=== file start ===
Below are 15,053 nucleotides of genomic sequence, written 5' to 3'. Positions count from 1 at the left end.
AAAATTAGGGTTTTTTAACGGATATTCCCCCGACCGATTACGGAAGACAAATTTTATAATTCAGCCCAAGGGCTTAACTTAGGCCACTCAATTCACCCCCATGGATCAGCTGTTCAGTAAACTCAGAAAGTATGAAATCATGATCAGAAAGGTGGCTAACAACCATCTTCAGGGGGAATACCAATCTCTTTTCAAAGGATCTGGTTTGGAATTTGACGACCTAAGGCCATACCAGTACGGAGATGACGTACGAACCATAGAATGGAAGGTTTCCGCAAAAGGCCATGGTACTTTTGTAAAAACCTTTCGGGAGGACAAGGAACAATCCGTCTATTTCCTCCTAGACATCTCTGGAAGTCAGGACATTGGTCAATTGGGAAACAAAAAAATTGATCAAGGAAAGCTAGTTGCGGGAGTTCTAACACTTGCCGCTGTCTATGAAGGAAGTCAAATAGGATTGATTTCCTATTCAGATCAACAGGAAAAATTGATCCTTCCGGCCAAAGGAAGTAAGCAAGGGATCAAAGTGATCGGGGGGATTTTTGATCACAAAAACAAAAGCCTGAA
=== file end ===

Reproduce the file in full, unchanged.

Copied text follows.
Below are 15,053 nucleotides of genomic sequence, written 5' to 3'. Positions count from 1 at the left end.
AAAATTAGGGTTTTTTAACGGATATTCCCCCGACCGATTACGGAAGACAAATTTTATAATTCAGCCCAAGGGCTTAACTTAGGCCACTCAATTCACCCCCATGGATCAGCTGTTCAGTAAACTCAGAAAGTATGAAATCATGATCAGAAAGGTGGCTAACAACCATCTTCAGGGGGAATACCAATCTCTTTTCAAAGGATCTGGTTTGGAATTTGACGACCTAAGGCCATACCAGTACGGAGATGACGTACGAACCATAGAATGGAAGGTTTCCGCAAAAGGCCATGGTACTTTTGTAAAAACCTTTCGGGAGGACAAGGAACAATCCGTCTATTTCCTCCTAGACATCTCTGGAAGTCAGGACATTGGTCAATTGGGAAACAAAAAAATTGATCAAGGAAAGCTAGTTGCGGGAGTTCTAACACTTGCCGCTGTCTATGAAGGAAGTCAAATAGGATTGATTTCCTATTCAGATCAACAGGAAAAATTGATCCTTCCGGCCAAAGGAAGTAAGCAAGGGATCAAAGTGATCGGGGGGATTTTTGATCACAAAAACAAAAGCCTGAA